Tag Archive for UGotPosted.com

Kevin Bollaert Convicted of Extortion in YouGotPosted/ChangeMyReputation Case

Kevin Christopher Bollaert has been convicted of 27 counts of felony extortion and identity theft in connection with his operation of revenge porn site YouGotPosted.com and its extortionate partner, ChangeMyReputation.com.  Bollaert was acquitted of conspiracy and one charge of identity theft. More than thirty women testified to payments demanded by Bollaert’s operation.

This is the first conviction — anywhere — of a revenge porn site owner.  Casey Meyering, another site owner with a scheme identical to that of Craig Brittain, who reached a settlement with the FTC last week, also faces trial in California on extortion charges.  Hunter Moore, the progenitor of so-called “revenge porn” sites, faces trial in March for alleged violations of the Computer Fraud and Abuse Act.  None, including Bollaert, have been charged under California’s “revenge porn” statute, which was both (1) passed after Bollaert’s arrest; and (2) is inapplicable to the people running revenge porn sites by operation of CDA § 230.

I first identified the extortionate and fraudulent practice of Bollaert and his partner, Eric Chanson, almost a year before Bollaert’s indictment. 1  The state’s evidence — which I will detail in an update to this post later this evening — demonstrated that Bollaert operated both the revenge porn site and ChangeMyReputation, which purported to be an independent company that could remove the photos from YouGotPosted.com.  Chanson, at some point — apparently after my initial post — asked Bollaert to disassociate Chanson’s name from the sites, but Chanson’s accounts were used to establish the means of soliciting payments through ChangeMyReputation.  My research demonstrated that, among other things, emails sent from both YouGotPosted and ChangeMyReputation originated from the same San Diego IP address, and that the “ChangeMyReputation” operator could not identify a single other site from which photos could be removed.  At the time, I called this practice “extortionate.”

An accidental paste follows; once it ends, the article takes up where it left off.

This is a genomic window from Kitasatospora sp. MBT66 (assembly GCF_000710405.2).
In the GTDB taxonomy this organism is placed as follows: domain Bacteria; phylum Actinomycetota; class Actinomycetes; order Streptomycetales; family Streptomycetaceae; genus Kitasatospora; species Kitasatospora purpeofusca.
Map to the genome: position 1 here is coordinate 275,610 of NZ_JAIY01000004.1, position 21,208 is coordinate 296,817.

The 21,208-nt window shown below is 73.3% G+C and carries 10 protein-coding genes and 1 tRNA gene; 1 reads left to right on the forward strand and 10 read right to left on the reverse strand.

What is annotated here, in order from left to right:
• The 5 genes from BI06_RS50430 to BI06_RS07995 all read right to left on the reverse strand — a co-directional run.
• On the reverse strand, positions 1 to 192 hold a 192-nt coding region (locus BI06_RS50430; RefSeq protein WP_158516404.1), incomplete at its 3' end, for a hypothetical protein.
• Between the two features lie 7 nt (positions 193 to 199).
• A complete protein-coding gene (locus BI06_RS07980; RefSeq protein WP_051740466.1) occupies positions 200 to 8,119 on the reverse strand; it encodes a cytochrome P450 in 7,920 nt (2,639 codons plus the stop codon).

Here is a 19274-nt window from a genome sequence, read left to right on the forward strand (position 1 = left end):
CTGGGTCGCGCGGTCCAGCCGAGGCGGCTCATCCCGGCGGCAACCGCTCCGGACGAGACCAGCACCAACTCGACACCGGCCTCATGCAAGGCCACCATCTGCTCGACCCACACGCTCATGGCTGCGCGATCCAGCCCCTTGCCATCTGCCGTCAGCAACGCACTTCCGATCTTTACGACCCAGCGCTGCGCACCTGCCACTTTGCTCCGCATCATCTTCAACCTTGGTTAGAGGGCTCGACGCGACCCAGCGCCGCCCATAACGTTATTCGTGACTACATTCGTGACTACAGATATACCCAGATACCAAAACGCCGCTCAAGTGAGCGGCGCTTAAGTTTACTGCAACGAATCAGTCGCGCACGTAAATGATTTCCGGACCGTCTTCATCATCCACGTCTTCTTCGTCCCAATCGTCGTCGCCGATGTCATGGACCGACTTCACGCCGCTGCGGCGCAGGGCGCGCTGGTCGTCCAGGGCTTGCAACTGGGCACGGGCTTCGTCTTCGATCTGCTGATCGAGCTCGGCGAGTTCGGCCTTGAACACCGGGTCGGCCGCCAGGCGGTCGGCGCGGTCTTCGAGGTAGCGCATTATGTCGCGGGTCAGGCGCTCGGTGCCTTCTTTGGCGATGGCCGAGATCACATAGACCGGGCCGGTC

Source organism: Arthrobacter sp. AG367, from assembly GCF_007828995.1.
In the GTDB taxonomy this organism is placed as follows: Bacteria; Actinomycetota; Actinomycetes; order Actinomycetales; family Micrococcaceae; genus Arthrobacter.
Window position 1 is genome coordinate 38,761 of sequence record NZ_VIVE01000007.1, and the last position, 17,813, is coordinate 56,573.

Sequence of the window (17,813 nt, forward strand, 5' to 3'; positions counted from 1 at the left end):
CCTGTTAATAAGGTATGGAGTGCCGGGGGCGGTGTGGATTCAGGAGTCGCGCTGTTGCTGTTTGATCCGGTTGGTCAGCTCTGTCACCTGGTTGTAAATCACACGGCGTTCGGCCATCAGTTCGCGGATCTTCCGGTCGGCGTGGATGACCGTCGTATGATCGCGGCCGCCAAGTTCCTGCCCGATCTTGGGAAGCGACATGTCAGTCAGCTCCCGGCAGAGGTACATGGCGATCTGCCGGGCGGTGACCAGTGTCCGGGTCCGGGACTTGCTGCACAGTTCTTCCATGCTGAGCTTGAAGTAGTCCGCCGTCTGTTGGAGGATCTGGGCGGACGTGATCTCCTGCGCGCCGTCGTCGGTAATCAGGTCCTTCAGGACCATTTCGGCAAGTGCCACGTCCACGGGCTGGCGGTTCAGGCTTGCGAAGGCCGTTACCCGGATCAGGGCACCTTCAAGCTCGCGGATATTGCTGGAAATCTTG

Please forgive this moment of schadenfreude: 2


After a friend — who shall remain nameless, but to whom much gratitude is owed — assisted in terminating the site’s PayPal account, Bollaert began demanding that victims pay him in Amazon gift cards.  Bollaert shut down the sites almost immediately after law enforcement contacted him.

I won’t pretend to have an educated guess as to the amount of time Bollaert faces, but it’s safe to say that it’s substantial.  While I could not attend the trial, I do hope to attend the sentencing.